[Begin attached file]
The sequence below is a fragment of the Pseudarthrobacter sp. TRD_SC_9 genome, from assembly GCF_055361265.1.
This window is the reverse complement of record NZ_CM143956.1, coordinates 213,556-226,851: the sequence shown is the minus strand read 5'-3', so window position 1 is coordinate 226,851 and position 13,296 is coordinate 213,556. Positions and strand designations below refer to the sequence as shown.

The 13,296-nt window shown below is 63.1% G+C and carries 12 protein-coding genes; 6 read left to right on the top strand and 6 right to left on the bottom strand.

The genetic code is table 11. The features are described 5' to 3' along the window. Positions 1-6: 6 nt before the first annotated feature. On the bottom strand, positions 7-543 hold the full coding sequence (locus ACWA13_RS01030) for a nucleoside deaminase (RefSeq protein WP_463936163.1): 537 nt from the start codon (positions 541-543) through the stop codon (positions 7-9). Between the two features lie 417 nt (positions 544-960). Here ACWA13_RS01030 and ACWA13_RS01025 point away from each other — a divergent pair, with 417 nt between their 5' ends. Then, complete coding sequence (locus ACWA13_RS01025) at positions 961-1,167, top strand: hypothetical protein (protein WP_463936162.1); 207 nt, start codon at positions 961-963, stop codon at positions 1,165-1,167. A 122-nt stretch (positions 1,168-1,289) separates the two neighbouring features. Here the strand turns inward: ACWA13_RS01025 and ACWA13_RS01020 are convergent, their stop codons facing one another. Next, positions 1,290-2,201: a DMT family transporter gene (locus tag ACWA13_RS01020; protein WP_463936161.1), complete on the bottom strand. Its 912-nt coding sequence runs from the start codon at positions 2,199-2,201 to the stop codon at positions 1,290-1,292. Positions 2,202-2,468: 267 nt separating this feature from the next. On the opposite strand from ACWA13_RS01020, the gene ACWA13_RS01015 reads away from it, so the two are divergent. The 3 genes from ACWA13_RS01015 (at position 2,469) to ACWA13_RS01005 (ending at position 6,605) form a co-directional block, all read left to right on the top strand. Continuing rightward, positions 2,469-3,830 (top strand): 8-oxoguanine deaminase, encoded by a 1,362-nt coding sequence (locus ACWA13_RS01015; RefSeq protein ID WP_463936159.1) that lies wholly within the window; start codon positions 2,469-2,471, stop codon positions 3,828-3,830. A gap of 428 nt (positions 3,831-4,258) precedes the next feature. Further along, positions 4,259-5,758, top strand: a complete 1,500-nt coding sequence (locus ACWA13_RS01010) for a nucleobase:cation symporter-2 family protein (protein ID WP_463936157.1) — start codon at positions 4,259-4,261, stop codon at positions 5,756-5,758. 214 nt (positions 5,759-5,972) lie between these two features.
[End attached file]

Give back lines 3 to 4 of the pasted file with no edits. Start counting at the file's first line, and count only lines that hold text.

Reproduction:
The 13,296-nt window shown below is 63.1% G+C and carries 12 protein-coding genes; 6 read left to right on the top strand and 6 right to left on the bottom strand.

The genetic code is table 11. The features are described 5' to 3' along the window. Positions 1-6: 6 nt before the first annotated feature. On the bottom strand, positions 7-543 hold the full coding sequence (locus ACWA13_RS01030) for a nucleoside deaminase (RefSeq protein WP_463936163.1): 537 nt from the start codon (positions 541-543) through the stop codon (positions 7-9). Between the two features lie 417 nt (positions 544-960). Here ACWA13_RS01030 and ACWA13_RS01025 point away from each other — a divergent pair, with 417 nt between their 5' ends. Then, complete coding sequence (locus ACWA13_RS01025) at positions 961-1,167, top strand: hypothetical protein (protein WP_463936162.1); 207 nt, start codon at positions 961-963, stop codon at positions 1,165-1,167. A 122-nt stretch (positions 1,168-1,289) separates the two neighbouring features. Here the strand turns inward: ACWA13_RS01025 and ACWA13_RS01020 are convergent, their stop codons facing one another. Next, positions 1,290-2,201: a DMT family transporter gene (locus tag ACWA13_RS01020; protein WP_463936161.1), complete on the bottom strand. Its 912-nt coding sequence runs from the start codon at positions 2,199-2,201 to the stop codon at positions 1,290-1,292. Positions 2,202-2,468: 267 nt separating this feature from the next. On the opposite strand from ACWA13_RS01020, the gene ACWA13_RS01015 reads away from it, so the two are divergent. The 3 genes from ACWA13_RS01015 (at position 2,469) to ACWA13_RS01005 (ending at position 6,605) form a co-directional block, all read left to right on the top strand. Continuing rightward, positions 2,469-3,830 (top strand): 8-oxoguanine deaminase, encoded by a 1,362-nt coding sequence (locus ACWA13_RS01015; RefSeq protein ID WP_463936159.1) that lies wholly within the window; start codon positions 2,469-2,471, stop codon positions 3,828-3,830. A gap of 428 nt (positions 3,831-4,258) precedes the next feature. Further along, positions 4,259-5,758, top strand: a complete 1,500-nt coding sequence (locus ACWA13_RS01010) for a nucleobase:cation symporter-2 family protein (protein ID WP_463936157.1) — start codon at positions 4,259-4,261, stop codon at positions 5,756-5,758. 214 nt (positions 5,759-5,972) lie between these two features.